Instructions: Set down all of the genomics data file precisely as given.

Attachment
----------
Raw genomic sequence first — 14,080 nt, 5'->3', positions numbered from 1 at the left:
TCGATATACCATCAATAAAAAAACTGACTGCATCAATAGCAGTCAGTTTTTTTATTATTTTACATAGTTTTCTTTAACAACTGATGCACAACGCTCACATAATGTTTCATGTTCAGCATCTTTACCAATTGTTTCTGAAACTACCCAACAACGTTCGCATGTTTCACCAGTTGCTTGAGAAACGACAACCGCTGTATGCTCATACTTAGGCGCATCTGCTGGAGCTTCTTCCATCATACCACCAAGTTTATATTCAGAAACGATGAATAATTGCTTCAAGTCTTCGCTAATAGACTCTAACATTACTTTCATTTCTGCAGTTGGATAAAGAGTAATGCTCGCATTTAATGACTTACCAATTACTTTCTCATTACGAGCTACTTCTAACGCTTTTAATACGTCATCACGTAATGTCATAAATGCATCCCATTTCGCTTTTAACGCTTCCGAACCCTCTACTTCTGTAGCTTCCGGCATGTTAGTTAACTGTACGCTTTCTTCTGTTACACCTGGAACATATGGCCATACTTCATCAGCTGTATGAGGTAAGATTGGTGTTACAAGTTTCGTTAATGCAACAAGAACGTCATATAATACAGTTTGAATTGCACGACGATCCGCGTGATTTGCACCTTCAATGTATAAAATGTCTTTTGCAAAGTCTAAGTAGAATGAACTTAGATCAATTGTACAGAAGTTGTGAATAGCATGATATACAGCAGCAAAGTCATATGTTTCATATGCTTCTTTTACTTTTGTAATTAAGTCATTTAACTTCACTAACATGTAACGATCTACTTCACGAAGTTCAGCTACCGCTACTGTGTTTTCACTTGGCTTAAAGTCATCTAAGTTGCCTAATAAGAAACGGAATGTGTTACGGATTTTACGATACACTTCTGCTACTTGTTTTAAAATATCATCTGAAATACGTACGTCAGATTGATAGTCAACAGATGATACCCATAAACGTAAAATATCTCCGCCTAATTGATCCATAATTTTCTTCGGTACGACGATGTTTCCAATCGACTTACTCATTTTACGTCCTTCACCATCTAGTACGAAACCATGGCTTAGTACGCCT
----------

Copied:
Raw genomic sequence first — 14,080 nt, 5'->3', positions numbered from 1 at the left:
TCGATATACCATCAATAAAAAAACTGACTGCATCAATAGCAGTCAGTTTTTTTATTATTTTACATAGTTTTCTTTAACAACTGATGCACAACGCTCACATAATGTTTCATGTTCAGCATCTTTACCAATTGTTTCTGAAACTACCCAACAACGTTCGCATGTTTCACCAGTTGCTTGAGAAACGACAACCGCTGTATGCTCATACTTAGGCGCATCTGCTGGAGCTTCTTCCATCATACCACCAAGTTTATATTCAGAAACGATGAATAATTGCTTCAAGTCTTCGCTAATAGACTCTAACATTACTTTCATTTCTGCAGTTGGATAAAGAGTAATGCTCGCATTTAATGACTTACCAATTACTTTCTCATTACGAGCTACTTCTAACGCTTTTAATACGTCATCACGTAATGTCATAAATGCATCCCATTTCGCTTTTAACGCTTCCGAACCCTCTACTTCTGTAGCTTCCGGCATGTTAGTTAACTGTACGCTTTCTTCTGTTACACCTGGAACATATGGCCATACTTCATCAGCTGTATGAGGTAAGATTGGTGTTACAAGTTTCGTTAATGCAACAAGAACGTCATATAATACAGTTTGAATTGCACGACGATCCGCGTGATTTGCACCTTCAATGTATAAAATGTCTTTTGCAAAGTCTAAGTAGAATGAACTTAGATCAATTGTACAGAAGTTGTGAATAGCATGATATACAGCAGCAAAGTCATATGTTTCATATGCTTCTTTTACTTTTGTAATTAAGTCATTTAACTTCACTAACATGTAACGATCTACTTCACGAAGTTCAGCTACCGCTACTGTGTTTTCACTTGGCTTAAAGTCATCTAAGTTGCCTAATAAGAAACGGAATGTGTTACGGATTTTACGATACACTTCTGCTACTTGTTTTAAAATATCATCTGAAATACGTACGTCAGATTGATAGTCAACAGATGATACCCATAAACGTAAAATATCTCCGCCTAATTGATCCATAATTTTCTTCGGTACGACGATGTTTCCAATCGACTTACTCATTTTACGTCCTTCACCATCTAGTACGAAACCATGGCTTAGTACGCCT